Abstract: We examine how cross-country differences in capital regulations shape the structure of global lending syndicates. Using globally syndicated loans extended by banks from 44 countries, we find that strictly regulated banks participate more in syndicates originated by lead lenders facing less stringent capital regulations. This finding is consistent with the explanation that strictly regulated banks seek risky deals outside the border and loosely regulated banks have an advantage to procure such deals. Accordingly, lending syndicates involving loosely regulated lead arrangers and strictly regulated participants extend loans to riskier borrowers, charge higher spreads, and incur higher default rates. The effect of regulatory differences is mitigated when participants are subject to higher accounting standards, and amplified when the participant and lead banks share prior syndicate relations. Finally, we show that global syndication exposes both participants and lead arrangers to greater systemic risk.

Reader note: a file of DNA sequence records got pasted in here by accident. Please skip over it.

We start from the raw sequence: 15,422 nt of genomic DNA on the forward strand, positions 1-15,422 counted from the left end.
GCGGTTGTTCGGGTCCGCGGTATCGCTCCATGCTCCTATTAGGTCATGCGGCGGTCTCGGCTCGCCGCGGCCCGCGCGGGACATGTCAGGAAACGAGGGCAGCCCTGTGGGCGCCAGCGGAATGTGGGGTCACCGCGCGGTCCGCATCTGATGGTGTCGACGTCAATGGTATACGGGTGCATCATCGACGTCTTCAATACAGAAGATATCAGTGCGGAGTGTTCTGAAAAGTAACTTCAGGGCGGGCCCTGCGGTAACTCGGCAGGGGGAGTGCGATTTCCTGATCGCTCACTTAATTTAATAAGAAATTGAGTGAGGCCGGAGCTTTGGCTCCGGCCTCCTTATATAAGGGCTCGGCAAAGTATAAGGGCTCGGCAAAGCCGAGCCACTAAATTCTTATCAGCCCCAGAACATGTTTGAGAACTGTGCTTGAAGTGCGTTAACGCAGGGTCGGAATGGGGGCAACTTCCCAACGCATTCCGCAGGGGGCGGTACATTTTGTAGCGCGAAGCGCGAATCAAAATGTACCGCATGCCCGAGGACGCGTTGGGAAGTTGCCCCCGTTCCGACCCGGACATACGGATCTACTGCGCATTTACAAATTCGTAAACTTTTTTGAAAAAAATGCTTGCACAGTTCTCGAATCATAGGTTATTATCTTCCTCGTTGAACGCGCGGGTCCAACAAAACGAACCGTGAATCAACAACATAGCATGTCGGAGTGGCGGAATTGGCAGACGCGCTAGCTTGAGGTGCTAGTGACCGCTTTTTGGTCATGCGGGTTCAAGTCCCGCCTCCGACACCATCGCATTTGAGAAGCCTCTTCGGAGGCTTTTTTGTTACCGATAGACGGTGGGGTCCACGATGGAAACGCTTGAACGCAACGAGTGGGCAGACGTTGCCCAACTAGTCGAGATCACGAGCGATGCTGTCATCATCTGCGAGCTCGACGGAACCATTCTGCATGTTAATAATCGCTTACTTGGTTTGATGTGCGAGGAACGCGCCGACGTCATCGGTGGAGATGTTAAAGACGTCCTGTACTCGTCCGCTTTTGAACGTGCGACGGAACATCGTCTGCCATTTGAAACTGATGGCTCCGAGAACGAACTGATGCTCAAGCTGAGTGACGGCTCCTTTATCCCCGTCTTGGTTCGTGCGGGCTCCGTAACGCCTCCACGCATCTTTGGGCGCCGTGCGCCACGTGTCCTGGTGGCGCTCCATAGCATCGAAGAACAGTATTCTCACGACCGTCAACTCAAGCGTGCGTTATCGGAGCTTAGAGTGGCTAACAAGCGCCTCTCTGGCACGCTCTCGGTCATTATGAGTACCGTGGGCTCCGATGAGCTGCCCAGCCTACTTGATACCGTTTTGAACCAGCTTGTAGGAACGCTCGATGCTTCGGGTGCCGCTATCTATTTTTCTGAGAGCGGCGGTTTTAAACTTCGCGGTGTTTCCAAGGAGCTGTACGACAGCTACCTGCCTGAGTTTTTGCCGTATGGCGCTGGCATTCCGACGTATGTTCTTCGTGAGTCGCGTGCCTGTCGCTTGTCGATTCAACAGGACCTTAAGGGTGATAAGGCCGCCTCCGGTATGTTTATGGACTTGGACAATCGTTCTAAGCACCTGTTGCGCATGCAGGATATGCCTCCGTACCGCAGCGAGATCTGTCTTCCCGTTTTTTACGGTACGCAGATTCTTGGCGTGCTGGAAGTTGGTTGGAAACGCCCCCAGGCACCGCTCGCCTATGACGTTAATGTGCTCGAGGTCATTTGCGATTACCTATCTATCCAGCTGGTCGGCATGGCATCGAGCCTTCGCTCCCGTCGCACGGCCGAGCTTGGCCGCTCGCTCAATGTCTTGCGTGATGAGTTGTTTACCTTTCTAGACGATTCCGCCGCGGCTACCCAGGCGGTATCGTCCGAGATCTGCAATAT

Authors: Janet Gao, Yeejin Jang
Date: August 21, 2019